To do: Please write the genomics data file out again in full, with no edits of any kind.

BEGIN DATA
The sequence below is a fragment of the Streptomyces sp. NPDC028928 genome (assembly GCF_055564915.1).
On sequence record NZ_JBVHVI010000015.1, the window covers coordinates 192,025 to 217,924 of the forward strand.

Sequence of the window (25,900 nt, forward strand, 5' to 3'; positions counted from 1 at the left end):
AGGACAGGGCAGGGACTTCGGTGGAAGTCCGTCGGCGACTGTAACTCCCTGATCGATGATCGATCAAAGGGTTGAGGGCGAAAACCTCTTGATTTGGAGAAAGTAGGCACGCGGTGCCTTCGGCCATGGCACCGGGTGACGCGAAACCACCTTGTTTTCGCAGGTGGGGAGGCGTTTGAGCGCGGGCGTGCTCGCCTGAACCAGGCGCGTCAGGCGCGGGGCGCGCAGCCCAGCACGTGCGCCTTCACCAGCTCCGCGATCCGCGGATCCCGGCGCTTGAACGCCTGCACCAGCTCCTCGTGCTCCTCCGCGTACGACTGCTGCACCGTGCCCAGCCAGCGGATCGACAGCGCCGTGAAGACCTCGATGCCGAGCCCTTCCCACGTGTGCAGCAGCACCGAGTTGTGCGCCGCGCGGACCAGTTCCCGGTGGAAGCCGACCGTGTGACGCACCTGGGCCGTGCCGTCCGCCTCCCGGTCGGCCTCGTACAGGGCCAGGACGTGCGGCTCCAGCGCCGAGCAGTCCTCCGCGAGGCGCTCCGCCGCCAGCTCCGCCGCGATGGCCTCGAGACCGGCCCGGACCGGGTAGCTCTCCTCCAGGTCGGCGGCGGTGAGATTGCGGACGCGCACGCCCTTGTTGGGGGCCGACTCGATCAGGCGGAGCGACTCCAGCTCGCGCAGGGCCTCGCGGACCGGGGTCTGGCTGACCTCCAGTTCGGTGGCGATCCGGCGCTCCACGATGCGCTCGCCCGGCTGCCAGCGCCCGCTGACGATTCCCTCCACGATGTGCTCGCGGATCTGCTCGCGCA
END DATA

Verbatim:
The sequence below is a fragment of the Streptomyces sp. NPDC028928 genome (assembly GCF_055564915.1).
On sequence record NZ_JBVHVI010000015.1, the window covers coordinates 192,025 to 217,924 of the forward strand.

Sequence of the window (25,900 nt, forward strand, 5' to 3'; positions counted from 1 at the left end):
AGGACAGGGCAGGGACTTCGGTGGAAGTCCGTCGGCGACTGTAACTCCCTGATCGATGATCGATCAAAGGGTTGAGGGCGAAAACCTCTTGATTTGGAGAAAGTAGGCACGCGGTGCCTTCGGCCATGGCACCGGGTGACGCGAAACCACCTTGTTTTCGCAGGTGGGGAGGCGTTTGAGCGCGGGCGTGCTCGCCTGAACCAGGCGCGTCAGGCGCGGGGCGCGCAGCCCAGCACGTGCGCCTTCACCAGCTCCGCGATCCGCGGATCCCGGCGCTTGAACGCCTGCACCAGCTCCTCGTGCTCCTCCGCGTACGACTGCTGCACCGTGCCCAGCCAGCGGATCGACAGCGCCGTGAAGACCTCGATGCCGAGCCCTTCCCACGTGTGCAGCAGCACCGAGTTGTGCGCCGCGCGGACCAGTTCCCGGTGGAAGCCGACCGTGTGACGCACCTGGGCCGTGCCGTCCGCCTCCCGGTCGGCCTCGTACAGGGCCAGGACGTGCGGCTCCAGCGCCGAGCAGTCCTCCGCGAGGCGCTCCGCCGCCAGCTCCGCCGCGATGGCCTCGAGACCGGCCCGGACCGGGTAGCTCTCCTCCAGGTCGGCGGCGGTGAGATTGCGGACGCGCACGCCCTTGTTGGGGGCCGACTCGATCAGGCGGAGCGACTCCAGCTCGCGCAGGGCCTCGCGGACCGGGGTCTGGCTGACCTCCAGTTCGGTGGCGATCCGGCGCTCCACGATGCGCTCGCCCGGCTGCCAGCGCCCGCTGACGATTCCCTCCACGATGTGCTCGCGGATCTGCTCGCGCA